Once we launch iKrabbit we'll be uploading the source for iCauldron to SourceForge, the page is already setup, domain is already registered http://www.icauldron3d.org. Be expecting to see this launch within the next month.




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The Challenges of Marketing on a Zero Budget


So you made this great game, invested your life, health, pennies, and future. Now to let people know it exists. Easier said than done, my friend. Here's what we've learned so far and what we're doing about it.


Reviews & Interviews

The game industry's best kept dirty little secret

Seems the reviews and interviews done by the big sites are paid for by the game's publishers! What!!!?? We were shocked to find this out. Why does no one talk about this? It should be illegal. It's down to the power of the big publishers. Corporate corruption. The almighty dollar.


Heh! Yep, I know. And here, as a gamer you thought the reviews and interviews were real. So did we. Well somewhat. We were sure that the reviewers were doing their jobs but it wasn't until we were solicited by an online distributor for a paid video review just how much of a paid job it was. And it was a fairly small site at the fairly modest price of $500.00 USD. And if we didn't like the review we'd receive $250.00 back! Fine if you have a marketing budget.


Here's a good test. Go to a major site, read the site review for a highly positive reviewed game and look around for advertising images on that site. Are they all over the background? Is the game featured in multiple spots? Are there little animated ads popping up all over the site? Now read the site review for a similar level game but less positive reviews. Compare the purchased ad space. No contest.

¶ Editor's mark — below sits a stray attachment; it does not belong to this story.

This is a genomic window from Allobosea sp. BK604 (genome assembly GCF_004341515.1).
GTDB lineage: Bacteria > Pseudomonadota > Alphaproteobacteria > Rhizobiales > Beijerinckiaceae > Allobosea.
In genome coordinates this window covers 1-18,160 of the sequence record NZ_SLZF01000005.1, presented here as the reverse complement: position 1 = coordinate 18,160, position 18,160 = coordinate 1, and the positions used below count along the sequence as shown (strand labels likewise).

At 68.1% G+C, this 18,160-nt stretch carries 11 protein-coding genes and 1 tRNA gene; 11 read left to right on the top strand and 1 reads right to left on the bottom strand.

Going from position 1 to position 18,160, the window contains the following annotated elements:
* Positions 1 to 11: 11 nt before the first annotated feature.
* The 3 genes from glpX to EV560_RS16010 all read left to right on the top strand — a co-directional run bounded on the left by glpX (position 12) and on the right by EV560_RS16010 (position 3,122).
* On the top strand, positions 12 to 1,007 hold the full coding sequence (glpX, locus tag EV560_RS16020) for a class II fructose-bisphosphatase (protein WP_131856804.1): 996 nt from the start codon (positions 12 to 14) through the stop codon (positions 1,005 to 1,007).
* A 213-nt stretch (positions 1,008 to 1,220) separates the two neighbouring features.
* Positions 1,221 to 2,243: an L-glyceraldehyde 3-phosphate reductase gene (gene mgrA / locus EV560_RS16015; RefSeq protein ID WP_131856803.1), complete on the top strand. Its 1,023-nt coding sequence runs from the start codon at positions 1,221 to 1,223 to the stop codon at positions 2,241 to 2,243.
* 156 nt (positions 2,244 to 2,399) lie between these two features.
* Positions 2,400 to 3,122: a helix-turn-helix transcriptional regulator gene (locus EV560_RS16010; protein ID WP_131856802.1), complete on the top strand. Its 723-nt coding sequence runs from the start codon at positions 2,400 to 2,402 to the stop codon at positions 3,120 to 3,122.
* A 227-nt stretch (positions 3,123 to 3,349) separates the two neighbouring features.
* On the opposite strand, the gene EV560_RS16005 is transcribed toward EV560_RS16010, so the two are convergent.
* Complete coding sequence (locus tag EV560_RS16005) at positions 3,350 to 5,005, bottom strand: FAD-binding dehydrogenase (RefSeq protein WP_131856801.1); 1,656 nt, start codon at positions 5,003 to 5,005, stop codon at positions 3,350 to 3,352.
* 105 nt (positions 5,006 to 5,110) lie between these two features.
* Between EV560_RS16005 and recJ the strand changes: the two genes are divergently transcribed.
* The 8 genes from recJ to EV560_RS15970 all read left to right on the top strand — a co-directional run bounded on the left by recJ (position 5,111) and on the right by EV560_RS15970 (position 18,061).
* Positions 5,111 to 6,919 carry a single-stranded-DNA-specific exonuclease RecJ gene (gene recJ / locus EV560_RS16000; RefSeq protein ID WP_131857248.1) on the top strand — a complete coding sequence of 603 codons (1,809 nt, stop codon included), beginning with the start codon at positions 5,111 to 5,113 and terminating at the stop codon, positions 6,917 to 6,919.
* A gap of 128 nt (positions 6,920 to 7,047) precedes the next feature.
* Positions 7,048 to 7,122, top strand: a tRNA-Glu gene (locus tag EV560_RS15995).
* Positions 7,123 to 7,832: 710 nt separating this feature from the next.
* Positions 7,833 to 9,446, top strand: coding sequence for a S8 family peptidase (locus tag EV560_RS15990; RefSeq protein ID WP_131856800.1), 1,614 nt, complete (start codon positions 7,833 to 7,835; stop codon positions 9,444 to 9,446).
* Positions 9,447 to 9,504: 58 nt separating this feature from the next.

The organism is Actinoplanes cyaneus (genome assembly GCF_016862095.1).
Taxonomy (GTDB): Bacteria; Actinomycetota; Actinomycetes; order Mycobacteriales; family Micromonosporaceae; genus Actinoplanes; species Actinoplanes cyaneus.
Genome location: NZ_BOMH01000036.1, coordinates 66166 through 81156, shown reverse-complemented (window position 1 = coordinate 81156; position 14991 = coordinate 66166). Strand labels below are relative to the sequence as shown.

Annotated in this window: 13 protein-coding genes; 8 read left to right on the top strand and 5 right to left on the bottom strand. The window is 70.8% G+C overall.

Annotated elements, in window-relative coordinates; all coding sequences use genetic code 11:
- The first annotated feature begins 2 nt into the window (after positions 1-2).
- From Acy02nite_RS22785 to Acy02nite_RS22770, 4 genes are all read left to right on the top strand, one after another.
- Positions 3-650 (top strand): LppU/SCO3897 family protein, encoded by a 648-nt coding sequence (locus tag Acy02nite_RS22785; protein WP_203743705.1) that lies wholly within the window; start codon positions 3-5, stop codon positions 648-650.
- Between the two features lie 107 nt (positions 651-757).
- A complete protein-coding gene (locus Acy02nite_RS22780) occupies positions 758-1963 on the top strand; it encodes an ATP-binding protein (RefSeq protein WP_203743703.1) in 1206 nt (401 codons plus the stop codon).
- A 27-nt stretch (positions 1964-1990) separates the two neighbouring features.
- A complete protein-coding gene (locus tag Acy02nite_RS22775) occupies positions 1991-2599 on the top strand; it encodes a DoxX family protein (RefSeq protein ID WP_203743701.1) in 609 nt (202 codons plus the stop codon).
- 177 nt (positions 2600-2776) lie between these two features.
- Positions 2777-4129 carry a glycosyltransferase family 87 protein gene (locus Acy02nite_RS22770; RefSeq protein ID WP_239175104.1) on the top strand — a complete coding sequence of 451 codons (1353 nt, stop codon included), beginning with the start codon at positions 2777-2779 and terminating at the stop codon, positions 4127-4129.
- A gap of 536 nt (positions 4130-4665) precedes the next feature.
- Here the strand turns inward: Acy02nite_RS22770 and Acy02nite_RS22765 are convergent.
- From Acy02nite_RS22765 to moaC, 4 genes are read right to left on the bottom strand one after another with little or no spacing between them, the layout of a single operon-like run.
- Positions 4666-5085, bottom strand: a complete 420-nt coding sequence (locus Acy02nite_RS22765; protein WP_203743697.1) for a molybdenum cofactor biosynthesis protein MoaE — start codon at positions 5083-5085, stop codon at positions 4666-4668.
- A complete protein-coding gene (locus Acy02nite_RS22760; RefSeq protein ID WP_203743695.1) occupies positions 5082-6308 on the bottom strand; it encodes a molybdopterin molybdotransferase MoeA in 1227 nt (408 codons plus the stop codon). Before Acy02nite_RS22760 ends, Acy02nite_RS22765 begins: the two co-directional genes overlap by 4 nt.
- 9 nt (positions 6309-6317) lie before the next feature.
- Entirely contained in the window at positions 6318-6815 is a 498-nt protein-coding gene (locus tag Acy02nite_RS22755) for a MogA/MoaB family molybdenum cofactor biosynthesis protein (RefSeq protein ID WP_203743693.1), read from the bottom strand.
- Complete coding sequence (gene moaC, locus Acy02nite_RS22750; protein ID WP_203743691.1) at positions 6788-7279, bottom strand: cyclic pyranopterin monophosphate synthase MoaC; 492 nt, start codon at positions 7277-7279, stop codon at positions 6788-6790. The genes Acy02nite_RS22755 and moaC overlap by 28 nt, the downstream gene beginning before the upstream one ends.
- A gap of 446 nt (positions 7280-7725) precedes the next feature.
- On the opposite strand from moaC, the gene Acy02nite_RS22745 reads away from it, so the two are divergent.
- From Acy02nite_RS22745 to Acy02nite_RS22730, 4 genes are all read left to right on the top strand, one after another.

Then a conversation with a games recruiter friend clued us in on the high profile site interviews. You know those interviews you see on game sites where the site journalists interview game company developers and executives? Those are also paid for by the game companies and their publishers. Kind of eliminates the idea of fair publishing and any chance for an independent team to get any visibility on a zero marketing budget. Especially with all the paid for noise out there. Apparently it's known only to industry insiders, not the little indie like us.


Had we known this was common practice we would have gone about our plan in a different way. Having begun our game and IP development journey 10 years ago, we could have started with a game review site and done real reviews. In those 10 years we'd have created our own visibility and our own platform.


Visibility is the key most important factor in the success of video games. Visibility is an expensive commodity. The passionate game developer with zero marketing budget has to get creative and super industrious to find ways to viral market.


The Game

Knowing when to stop